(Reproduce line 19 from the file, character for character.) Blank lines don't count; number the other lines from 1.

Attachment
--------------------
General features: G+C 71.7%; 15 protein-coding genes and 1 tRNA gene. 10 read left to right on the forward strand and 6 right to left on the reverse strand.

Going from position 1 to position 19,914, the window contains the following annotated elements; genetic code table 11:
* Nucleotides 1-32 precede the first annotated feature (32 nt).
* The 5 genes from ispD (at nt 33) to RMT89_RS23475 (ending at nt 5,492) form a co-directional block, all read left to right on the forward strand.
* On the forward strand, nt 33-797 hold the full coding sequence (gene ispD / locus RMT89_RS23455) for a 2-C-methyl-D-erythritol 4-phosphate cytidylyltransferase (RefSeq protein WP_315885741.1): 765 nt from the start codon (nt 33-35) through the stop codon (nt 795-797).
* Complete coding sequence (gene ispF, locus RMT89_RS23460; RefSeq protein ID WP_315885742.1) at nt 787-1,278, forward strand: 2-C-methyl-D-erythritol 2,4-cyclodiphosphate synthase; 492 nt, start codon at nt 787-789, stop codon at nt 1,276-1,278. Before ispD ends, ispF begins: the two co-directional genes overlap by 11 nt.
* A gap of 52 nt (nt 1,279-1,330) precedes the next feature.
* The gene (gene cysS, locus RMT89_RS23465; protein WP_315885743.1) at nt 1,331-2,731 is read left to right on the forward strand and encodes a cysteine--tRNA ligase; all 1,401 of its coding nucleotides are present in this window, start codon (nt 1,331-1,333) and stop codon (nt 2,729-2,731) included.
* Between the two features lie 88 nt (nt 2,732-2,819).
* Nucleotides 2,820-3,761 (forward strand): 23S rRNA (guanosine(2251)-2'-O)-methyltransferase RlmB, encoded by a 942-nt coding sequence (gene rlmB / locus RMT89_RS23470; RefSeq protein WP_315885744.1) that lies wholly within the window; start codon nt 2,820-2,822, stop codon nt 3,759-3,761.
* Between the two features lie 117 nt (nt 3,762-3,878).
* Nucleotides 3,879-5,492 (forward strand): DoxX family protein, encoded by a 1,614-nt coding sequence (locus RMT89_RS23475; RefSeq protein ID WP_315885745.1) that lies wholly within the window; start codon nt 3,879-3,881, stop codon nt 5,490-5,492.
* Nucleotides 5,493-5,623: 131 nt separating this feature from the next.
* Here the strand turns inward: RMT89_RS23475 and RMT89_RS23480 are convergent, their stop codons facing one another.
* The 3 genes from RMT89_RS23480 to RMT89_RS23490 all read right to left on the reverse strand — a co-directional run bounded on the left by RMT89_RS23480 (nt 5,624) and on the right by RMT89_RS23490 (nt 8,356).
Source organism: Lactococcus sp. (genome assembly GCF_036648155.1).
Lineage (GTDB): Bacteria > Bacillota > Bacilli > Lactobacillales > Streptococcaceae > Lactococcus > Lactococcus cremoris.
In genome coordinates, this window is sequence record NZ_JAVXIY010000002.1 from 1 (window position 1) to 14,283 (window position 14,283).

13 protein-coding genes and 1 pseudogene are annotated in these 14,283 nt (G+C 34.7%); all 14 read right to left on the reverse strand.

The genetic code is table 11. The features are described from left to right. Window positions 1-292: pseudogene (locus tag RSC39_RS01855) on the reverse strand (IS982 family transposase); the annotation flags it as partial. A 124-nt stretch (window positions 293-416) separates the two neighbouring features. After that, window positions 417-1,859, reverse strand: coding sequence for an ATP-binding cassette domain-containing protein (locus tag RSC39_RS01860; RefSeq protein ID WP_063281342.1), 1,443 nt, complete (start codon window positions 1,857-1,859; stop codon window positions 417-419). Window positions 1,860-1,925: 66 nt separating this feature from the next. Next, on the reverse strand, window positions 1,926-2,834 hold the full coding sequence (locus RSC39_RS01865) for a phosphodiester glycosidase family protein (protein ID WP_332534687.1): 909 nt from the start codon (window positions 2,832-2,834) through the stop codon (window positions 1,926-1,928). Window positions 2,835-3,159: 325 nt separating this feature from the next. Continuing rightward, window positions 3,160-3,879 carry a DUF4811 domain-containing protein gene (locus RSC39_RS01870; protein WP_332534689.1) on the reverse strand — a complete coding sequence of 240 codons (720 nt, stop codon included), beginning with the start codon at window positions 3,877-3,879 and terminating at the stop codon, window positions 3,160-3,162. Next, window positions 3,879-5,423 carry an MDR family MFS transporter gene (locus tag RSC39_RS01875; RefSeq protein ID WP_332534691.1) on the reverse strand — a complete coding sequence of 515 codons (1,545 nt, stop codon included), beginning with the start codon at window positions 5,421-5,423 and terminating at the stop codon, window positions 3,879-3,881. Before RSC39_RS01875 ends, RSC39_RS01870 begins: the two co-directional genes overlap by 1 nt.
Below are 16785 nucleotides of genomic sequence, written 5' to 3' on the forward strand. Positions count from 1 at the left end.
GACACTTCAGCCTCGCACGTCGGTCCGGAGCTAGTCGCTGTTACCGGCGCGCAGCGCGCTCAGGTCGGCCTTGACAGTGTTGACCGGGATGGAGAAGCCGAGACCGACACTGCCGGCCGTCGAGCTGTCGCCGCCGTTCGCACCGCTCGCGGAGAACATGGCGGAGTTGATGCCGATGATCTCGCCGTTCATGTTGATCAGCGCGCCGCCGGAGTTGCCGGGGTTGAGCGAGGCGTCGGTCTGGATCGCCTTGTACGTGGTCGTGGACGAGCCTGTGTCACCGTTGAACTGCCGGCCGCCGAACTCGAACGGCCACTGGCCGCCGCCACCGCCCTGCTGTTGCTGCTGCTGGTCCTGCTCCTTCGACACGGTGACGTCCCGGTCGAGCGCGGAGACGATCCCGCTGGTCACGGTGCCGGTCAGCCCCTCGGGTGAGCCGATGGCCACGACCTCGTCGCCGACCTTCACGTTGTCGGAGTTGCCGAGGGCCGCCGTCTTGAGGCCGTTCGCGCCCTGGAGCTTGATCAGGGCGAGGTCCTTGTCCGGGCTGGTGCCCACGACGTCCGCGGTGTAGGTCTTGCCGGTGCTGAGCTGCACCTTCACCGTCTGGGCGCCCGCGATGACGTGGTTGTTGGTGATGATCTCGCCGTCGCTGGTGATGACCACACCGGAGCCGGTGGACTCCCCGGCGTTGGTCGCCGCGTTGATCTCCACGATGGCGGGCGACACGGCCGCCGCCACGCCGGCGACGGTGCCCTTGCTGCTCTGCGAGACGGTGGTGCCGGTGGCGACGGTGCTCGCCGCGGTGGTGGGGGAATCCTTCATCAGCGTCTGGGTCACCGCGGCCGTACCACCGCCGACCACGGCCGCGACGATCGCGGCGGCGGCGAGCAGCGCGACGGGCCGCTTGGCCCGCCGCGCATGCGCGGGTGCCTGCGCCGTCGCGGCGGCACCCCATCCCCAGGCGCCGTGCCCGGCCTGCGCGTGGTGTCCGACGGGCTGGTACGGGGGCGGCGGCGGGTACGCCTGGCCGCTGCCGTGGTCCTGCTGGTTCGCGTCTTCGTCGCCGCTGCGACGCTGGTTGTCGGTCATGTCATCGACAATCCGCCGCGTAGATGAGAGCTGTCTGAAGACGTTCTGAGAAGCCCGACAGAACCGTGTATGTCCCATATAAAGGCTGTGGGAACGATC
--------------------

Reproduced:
13 protein-coding genes and 1 pseudogene are annotated in these 14,283 nt (G+C 34.7%); all 14 read right to left on the reverse strand.